Serpent Folk

Serpent People: The Myths, the Fiction and the History

As soon as I start talking about serpent people, I find that people look at me as though they think I’ve gone crazy. That’s probably David Icke’s fault, but we’ll get to that.

What can I say? I just think that serpent people are cool, and some of my favourite stories of all time have featured serpent people in some form or other. Some of the very best are those that just use the classic myths as a background and then build on them.

Today, I’m going to be telling you everything you need to know about serpent people, from their origins in classical mythology to the science behind them and the place they’ve earned for themselves in popular culture. Let’s slither on in.

The Mythology

Serpent people have been around for years, and we can see signs of them in the tale of Medusa, the woman with snakes for hair who turned people to stone with her gaze, although she’s technically a (wo)man serpent. Snakes have long been associated with evil, presumably because of the very real fear of death due to a snakebite. It makes sense that they’d show up as a personification of evil.

In most tales, serpent men are depicted as human-like figures with scaly skin and the heads of snakes or other reptiles. They’re typically descended from a lineage that goes way back, often essentially evolving in parallel in the same way that homo sapiens descended from apes.

Another common theme with serpent men is that they usually have the ability to disguise themselves as human beings. This is where the idea of “lizards in people suits” comes from, although the older legends usually say that they’re able to do this because they have magical powers or other abilities.

Note that serpent men are different to “man serpents”, which are typically depicted the other way round, having the bodies of giant snakes but the heads of human beings. Medusa is a classic example of this, and indeed many other man serpents have the hypnotic stare and superhuman strength that the snake queen is known for.

Nagas and Lamias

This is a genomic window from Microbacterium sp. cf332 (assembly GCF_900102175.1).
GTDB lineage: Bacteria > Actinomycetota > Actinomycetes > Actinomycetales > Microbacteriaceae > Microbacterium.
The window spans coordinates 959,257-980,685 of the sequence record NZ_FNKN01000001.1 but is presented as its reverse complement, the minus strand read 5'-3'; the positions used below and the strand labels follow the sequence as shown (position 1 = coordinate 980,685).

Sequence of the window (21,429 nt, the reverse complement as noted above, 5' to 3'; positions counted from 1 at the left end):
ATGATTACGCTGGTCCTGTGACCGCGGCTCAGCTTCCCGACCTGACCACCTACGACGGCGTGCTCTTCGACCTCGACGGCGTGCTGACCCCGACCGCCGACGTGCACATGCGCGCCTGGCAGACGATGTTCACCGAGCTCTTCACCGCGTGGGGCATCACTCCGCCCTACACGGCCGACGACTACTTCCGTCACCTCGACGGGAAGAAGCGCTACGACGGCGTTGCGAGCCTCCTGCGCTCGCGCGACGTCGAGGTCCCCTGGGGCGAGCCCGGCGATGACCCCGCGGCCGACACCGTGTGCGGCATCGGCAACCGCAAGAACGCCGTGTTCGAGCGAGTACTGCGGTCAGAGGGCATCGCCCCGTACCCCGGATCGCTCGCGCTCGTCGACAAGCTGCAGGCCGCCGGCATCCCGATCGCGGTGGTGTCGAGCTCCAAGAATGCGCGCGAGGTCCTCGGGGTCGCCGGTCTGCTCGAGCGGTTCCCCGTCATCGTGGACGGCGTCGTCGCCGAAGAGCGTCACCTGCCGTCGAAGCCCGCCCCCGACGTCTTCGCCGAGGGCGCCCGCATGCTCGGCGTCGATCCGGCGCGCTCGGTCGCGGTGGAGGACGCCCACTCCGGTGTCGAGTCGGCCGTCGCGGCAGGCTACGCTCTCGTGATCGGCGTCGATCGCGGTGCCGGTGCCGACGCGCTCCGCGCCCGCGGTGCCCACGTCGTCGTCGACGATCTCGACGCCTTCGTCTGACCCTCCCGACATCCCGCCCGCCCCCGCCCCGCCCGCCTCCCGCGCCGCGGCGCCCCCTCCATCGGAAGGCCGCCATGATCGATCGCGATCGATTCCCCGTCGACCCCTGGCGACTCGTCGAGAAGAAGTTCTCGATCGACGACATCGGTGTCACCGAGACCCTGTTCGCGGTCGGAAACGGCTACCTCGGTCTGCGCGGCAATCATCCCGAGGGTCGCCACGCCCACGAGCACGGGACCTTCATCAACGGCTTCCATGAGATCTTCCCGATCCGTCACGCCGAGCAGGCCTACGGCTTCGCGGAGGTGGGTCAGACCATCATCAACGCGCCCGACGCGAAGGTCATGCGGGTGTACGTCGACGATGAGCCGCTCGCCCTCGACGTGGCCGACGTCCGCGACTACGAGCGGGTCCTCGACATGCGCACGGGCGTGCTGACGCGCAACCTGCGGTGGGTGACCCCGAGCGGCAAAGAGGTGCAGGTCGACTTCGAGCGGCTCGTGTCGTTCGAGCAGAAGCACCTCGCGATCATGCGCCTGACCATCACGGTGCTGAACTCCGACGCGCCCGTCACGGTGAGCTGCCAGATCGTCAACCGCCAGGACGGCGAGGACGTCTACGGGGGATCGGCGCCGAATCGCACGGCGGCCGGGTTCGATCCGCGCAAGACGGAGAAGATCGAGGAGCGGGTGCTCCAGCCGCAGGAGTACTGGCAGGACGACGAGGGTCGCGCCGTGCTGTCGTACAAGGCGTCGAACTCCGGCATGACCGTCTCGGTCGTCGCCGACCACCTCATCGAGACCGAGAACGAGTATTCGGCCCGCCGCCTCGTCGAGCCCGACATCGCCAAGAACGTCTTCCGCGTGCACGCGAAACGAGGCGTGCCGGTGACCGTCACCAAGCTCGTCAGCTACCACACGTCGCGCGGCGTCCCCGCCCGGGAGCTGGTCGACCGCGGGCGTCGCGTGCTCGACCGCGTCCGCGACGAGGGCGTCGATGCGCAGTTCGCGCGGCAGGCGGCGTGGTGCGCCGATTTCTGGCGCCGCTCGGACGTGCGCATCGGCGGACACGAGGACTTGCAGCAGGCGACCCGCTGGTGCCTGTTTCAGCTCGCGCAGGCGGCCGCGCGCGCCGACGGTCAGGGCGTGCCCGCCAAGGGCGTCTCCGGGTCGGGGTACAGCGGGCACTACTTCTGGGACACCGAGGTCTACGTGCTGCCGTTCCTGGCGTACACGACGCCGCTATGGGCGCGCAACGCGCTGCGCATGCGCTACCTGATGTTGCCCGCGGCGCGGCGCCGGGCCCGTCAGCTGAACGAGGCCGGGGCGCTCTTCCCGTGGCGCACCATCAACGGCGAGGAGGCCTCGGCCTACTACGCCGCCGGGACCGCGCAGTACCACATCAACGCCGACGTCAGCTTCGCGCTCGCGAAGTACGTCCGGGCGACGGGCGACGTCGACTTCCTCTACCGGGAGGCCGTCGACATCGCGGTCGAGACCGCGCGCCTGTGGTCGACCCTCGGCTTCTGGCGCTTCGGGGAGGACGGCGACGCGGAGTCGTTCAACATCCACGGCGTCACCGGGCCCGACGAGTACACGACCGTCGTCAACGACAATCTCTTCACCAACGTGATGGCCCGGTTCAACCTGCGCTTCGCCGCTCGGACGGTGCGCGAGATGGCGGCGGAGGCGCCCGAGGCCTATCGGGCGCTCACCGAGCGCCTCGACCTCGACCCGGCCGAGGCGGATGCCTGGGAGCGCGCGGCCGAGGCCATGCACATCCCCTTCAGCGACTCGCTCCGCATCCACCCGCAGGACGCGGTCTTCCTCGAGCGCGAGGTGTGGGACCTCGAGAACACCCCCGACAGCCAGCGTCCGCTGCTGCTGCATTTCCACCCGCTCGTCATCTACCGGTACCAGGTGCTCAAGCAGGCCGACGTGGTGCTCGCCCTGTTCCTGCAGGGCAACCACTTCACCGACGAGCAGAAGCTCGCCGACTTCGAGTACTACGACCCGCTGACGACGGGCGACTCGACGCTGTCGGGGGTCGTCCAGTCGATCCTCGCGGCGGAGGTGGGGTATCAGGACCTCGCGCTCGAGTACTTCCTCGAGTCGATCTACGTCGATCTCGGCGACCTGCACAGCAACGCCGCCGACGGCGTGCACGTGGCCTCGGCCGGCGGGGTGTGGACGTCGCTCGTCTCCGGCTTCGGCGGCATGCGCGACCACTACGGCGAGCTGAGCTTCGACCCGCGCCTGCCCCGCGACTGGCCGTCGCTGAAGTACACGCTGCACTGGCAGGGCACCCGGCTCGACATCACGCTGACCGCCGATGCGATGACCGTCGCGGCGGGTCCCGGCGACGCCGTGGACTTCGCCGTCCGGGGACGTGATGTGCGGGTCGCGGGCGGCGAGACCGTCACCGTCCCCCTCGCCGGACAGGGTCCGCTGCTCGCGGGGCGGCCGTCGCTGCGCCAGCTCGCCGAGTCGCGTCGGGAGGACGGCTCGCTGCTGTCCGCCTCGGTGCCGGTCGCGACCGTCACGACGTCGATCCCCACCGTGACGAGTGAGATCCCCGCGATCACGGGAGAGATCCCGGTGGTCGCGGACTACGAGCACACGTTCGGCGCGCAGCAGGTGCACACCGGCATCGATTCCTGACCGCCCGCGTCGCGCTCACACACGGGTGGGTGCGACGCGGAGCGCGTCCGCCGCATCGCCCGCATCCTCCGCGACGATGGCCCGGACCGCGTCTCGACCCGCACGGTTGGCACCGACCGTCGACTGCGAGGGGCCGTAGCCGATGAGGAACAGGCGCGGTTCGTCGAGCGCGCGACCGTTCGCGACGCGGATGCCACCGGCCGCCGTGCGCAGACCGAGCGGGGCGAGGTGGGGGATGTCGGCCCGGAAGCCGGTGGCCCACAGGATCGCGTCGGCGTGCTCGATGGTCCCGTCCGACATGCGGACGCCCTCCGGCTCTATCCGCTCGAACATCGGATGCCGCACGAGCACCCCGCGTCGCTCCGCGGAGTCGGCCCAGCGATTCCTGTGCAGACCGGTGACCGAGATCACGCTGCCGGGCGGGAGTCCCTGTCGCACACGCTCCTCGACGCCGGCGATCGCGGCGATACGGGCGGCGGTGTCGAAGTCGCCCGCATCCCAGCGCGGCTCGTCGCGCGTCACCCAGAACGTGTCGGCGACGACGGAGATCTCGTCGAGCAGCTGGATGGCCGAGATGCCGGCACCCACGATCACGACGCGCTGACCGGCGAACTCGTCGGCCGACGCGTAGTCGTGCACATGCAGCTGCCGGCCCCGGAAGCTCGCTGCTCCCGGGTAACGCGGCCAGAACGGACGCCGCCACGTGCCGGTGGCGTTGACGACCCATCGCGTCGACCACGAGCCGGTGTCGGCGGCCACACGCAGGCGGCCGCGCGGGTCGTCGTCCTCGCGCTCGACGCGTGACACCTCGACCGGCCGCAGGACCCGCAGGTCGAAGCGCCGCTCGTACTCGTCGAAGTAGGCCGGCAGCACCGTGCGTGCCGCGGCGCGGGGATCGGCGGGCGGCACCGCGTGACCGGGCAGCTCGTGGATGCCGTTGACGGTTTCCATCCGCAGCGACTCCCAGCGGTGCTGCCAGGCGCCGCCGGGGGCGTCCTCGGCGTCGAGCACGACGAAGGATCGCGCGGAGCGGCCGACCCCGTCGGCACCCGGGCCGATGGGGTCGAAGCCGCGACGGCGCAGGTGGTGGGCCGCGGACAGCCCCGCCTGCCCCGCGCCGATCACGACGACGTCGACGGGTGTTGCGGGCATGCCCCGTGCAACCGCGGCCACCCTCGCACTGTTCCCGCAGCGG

Another mythic type of serpent people are the nagas and lamias, although they’re pretty similar to Medusas and as such are more like man serpents. Usually depicted with a human’s head, arms and torso and a snake’s lower body, they’re basically the reptilian equivalent of centaurs. Female nagas and lamias are usually supernaturally beautiful.

The origins of these creatures can, of course, be traced back to folklore. In the traditional tales, Lamia was a Libyan queen who ate children, but it’s thought that the popular image of her was subverted by John Keats, who might have combined Lamia with Lilith, Adam’s first wife, who’s associated with the snake in the Garden of Eden.

Nagas, meanwhile, come from India. If you’ve read the Harry Potter series then you’ll remember Nagini, Voldemort’s snake. She takes her name from the term for a female naga, with male nagas usually being called nagin. Nagas show their Hindu roots because they’re often depicted with more than one pair of arms. Sometimes, they even have multiple heads.

Robert E. Howard

The first appearance of true “serpent people” was in Robert E. Howard’s King Kull stories. Howard, as you might remember, is the creator of the Conan series and an icon in sword and sorcery communities. He’s arguably the reason why sword and sorcery is popular in the first place.

Howard called his creation “serpent men”, and they first appeared in a story called The Shadow Kingdom, which itself was published in the iconic Weird Tales magazine at the end of the 1920s. Interestingly, they were given a second life in the 1970s when Marvel released its Kull the Conqueror adaptations, effectively introducing serpent men into the Marvel cinematic universe.

H. P. Lovecraft

Another important thing to note is that in Howard’s work, the serpent men were one of the few examples of creatures from long, long ago, their dominion being measured in terms of the cosmos as opposed to the lifespan of man. This in some ways makes it a precursor to the unique brand of cosmic horror that H. P. Lovecraft helped to pioneer, a subject that I’ve written about at length before.

The interesting thing about Howard’s serpent men is that they were then adopted as a part of Lovecraft’s Cthulhu Mythos, although most of the legwork was done by Lin Carter and Clark Ashton Smith. Some of Lovcecraft’s own short stories, including The Nameless City and The Haunter of the Dark, mention pre-human races of lizard people.